The Newfoundland incident did not surprise me. In fact, it illustrates well one of the many ways less-experienced sea kayakers can get into fatal trouble out there, and thus also shows that maybe sea kayaking has been oversold to a general public as safe fun for one and all.
It is very easy for someone inexperienced in sea and wind, paddling a tiny, tippy boat, to fall prey to an offshore wind. One launches from a weather shore onto relatively calm water, and, with the wind at one's back helping one along, finds it so easy and pleasant (for a while) to go with the flow farther and farther out. The end comes quickly, with a sudden and horrifying realization that things are out of control. The paddler tries desperately to turn the boat around and paddle back; the wind begins to roar in their ears; they are now taking the growing waves beam-on, and over they go.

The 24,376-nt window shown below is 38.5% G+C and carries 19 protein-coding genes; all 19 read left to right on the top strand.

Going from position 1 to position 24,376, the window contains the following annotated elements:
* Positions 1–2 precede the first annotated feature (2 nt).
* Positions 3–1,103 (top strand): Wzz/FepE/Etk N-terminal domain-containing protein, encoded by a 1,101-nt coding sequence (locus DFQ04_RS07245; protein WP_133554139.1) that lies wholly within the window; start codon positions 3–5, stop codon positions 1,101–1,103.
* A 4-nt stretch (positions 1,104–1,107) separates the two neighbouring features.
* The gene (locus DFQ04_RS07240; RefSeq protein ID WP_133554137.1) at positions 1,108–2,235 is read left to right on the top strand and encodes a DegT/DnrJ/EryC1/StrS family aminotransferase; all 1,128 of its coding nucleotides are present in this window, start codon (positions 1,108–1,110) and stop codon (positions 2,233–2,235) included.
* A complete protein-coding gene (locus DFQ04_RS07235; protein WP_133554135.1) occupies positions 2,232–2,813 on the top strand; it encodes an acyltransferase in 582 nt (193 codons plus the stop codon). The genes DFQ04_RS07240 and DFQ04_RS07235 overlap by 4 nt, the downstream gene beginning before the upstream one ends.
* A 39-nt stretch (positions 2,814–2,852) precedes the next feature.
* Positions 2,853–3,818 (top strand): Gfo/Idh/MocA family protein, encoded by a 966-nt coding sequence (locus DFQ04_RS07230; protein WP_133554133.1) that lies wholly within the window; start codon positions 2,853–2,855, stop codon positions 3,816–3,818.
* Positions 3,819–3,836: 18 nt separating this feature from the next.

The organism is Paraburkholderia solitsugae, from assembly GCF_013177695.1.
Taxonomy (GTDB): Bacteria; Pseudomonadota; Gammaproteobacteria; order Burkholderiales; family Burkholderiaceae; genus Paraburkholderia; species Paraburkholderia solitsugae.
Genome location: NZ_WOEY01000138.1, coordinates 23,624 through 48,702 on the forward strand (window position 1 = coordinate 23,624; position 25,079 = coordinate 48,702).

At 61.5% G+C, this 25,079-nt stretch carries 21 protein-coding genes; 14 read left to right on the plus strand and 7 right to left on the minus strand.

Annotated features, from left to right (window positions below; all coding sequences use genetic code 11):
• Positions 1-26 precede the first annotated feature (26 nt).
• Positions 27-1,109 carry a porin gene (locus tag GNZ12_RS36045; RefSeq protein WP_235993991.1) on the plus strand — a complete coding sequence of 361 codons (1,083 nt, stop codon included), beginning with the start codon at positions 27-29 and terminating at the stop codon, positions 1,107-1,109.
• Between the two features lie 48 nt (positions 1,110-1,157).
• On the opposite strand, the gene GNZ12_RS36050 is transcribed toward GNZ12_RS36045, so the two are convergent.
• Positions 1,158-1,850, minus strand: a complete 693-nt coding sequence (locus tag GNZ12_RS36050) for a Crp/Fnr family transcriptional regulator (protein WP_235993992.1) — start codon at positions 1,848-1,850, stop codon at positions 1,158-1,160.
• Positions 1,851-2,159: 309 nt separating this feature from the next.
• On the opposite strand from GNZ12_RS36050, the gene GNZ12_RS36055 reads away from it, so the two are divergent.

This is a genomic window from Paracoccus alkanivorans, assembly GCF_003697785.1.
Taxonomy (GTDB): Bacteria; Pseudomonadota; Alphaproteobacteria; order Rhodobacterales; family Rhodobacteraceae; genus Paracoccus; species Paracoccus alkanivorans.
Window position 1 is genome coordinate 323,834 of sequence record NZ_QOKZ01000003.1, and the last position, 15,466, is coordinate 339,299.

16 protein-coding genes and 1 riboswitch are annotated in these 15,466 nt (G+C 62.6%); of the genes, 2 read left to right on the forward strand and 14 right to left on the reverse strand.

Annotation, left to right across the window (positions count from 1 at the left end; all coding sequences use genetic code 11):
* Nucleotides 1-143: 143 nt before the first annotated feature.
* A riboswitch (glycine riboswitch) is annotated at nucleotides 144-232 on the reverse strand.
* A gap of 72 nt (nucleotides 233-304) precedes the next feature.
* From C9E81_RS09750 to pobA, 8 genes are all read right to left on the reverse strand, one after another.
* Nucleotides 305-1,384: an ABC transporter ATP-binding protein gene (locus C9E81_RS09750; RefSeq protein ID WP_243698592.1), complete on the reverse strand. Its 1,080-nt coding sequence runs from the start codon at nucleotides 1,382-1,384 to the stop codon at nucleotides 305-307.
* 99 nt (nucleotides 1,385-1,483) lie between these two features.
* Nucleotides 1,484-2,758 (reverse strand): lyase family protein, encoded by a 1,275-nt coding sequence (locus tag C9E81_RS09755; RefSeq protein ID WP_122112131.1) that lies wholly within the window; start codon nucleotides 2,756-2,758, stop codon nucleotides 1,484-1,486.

Here in Jersey, we had an incident on a local reservoir that is a magnet for paddlers. This was March 2002, and a young man launched his newly-acquired kayak from the weather-shore put-in on a blustery and cool but sunny day, clad only in jeans and a heavy sweatshirt. Died very quickly under conditions exactly like Newfoundland. I posted the story as a cautionary incident on our local Message Board, warning against the dangers of weather-shore launching and downwind paddling for newbies, and then engaged in a long debate with those who felt the reservoir in question was a perfectly safe place to paddle anytime, for anyone, and that therefore the victim was some sort of idiot. No, he wasn't an idiot; he was just somebody who just didn't know, and didn't know that he didn't know. Yet another reason why it should be stressed over and over again that sea kayaking is the most basic and primitive form of marine boating and that sea kayakers need to be the most knowledgable, best-informed mariners on the water. Do they tell you that when you go into the sporting-goods store? Not bloody likely.